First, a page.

A lot or a little?
The parents' guide to what's in this game.
What parents need to know
Parents need to know that Doki Doki Literature Club! is a downloadable computer game about teen girls that has become controversial because of its deceptive gameplay: After an hour and a half of pretending to be a dating simulator, it reveals itself to be a darker, scarier mystery revolving around suicide. Everything starts to go haywire after one of the girls kills herself. Suicidal imagery is shown: One girl stabs herself, and another hangs herself. Frequent strong language includes "f--k," "bitch," and more. There's also a reference to drinking wine, but it isn't shown on-screen. Sex is explored as a theme in the form of the girls cruelly teasing each other over unfulfilled lust and also being angry that one of the girls' breasts "magically grow a size" around the player character.
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What's it about?
In DOKI DOKI LITERATURE CLUB!, players join Sayori, Natsuki, Yuri, and club president Monika to participate in activities like writing and sharing poetry. You'll be influenced by the other girls' writing styles and, if you want, you can try to dazzle and woo one of them. At least, that's what the game wants you to think it's about. But after one of the girls unexpectedly hangs herself, the story makes a huge pivot, asking you to figure out which girl is warping and manipulating both the game and the other girls' personalities to curry your favor.
Is it any good?
While it seems light and friendly at first, the dark twists to this game's story make for a disturbing bait and switch, with mature themes that will frustrate and upset many gamers. Doki Doki Literature Club! is meant to seem like just another dating simulator packaged as a visual novel. Both types of games are popular in Japan (though they haven't caught on as widely elsewhere), and this one uses their typical innocence as a Trojan horse to tease, probe, and finally introduce a variety of heavy themes. The points the game raises are all open to interpretation: the roles we play in relationships, how gaming and the internet have affected our relationship with consuming information, and the willingness players have to go along with clunky stories as long as other elements satisfy their game experience.
Doki Doki tries to force players' expectations to be continually shattered, shifted, and questioned. Unfortunately, there aren't many opportunities here for interacting aside from clicking, clicking, clicking to the next text box. Once Doki Doki has gotten to its grand finale, you're left staring at a static screen with one character staring you in the eye for literally an hour and a half. The first hour is meant to be similarly trying, with its dopey dialogue and bright colors. It's only after the game's twists start playing out that you realize all the dialogue has two or even three meanings, and glitches wreak havoc, pointing out differences in characters' behavior or intentions. Finally, a clear amount of deception is woven into the game; before you even click start, it warns you repeatedly that it's "not suitable for children or those who are easily disturbed." You may think it's a joke, but those are probably the most sincere words in the game. While the concept behind Doki Doki is interesting, unfortunately its execution (six hours of clicking) isn't as engaging. And the bait-and-switch storyline has caught many players by unpleasant surprise.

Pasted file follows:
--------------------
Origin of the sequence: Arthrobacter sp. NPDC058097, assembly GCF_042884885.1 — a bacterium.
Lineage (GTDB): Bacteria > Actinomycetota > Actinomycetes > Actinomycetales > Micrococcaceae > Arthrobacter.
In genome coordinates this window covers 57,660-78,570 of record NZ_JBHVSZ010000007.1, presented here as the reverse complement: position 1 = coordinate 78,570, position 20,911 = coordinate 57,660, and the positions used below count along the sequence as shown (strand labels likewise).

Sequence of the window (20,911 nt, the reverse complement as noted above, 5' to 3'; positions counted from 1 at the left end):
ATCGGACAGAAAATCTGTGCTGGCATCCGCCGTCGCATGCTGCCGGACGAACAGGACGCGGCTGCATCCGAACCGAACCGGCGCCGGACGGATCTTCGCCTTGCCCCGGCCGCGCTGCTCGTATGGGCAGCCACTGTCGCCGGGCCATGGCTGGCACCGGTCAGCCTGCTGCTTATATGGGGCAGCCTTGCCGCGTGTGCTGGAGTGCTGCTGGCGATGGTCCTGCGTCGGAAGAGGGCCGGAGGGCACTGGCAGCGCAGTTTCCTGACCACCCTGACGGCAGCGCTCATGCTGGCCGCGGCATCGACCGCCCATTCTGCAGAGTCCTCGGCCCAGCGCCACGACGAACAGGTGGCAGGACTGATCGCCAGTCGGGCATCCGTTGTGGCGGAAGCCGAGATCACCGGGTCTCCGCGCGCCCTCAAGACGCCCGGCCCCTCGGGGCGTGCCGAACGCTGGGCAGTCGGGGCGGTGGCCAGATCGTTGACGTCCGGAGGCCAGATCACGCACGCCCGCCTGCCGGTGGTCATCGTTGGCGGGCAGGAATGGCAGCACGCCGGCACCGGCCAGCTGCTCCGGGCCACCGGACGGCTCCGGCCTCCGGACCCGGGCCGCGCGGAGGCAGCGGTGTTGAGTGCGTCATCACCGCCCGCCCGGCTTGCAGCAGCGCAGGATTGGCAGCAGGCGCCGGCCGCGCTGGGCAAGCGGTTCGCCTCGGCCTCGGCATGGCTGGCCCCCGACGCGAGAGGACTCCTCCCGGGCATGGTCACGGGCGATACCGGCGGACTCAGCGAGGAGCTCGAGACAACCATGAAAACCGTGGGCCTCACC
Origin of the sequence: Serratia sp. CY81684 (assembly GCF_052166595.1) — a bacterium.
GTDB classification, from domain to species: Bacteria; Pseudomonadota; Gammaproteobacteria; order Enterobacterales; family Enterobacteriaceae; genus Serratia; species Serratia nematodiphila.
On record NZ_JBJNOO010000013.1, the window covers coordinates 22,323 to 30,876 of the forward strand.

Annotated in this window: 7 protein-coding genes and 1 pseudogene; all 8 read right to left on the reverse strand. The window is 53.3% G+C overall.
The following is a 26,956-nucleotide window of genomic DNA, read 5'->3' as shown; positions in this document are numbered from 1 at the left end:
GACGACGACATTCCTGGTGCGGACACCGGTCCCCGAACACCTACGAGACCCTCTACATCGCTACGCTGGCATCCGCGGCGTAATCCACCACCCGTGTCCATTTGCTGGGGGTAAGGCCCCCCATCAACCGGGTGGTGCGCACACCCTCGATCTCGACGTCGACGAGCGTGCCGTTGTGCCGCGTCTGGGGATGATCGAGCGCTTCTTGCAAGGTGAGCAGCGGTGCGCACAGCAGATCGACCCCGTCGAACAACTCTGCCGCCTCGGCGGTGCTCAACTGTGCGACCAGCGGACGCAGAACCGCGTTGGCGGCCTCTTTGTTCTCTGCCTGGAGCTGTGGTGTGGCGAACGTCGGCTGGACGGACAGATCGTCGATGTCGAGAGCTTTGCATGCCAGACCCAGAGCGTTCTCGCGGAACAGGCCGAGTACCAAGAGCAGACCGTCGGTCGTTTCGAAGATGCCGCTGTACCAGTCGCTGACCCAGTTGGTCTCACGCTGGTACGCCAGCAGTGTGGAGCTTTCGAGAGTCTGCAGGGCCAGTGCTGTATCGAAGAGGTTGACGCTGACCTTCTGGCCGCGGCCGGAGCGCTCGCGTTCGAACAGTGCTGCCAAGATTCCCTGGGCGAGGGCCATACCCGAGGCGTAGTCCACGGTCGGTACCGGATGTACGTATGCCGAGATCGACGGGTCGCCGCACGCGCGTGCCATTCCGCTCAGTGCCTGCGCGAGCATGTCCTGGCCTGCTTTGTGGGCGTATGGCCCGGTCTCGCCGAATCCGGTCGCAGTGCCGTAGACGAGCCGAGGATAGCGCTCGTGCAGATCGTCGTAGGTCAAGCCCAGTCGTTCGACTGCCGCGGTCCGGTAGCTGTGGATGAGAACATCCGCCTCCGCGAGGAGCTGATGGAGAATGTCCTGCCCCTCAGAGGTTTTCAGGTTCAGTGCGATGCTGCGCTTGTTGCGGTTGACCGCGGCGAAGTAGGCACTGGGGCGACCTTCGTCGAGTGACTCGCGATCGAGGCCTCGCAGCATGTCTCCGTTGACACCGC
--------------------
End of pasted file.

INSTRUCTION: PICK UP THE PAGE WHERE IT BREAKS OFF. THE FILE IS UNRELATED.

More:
Talk to your kids about ...
Families can talk about violence in video games. While you as player don't commit violence in Doki Doki Literature Club!, do you think it takes the topic of suicide too lightly? Should gamers even play a game that suddenly tosses in a serious subject like suicide as a plot twist?
Talk about how the internet affects our relationship with consuming media and information. How are things different from before everyone was online? How do you think people are different today because of it?
Did you start to suspect there might be some plot twists coming in Doki Doki Literature Club! before they were revealed? What clues did you pick up on? How can this skill also apply to reading other people and gauging their reliability?
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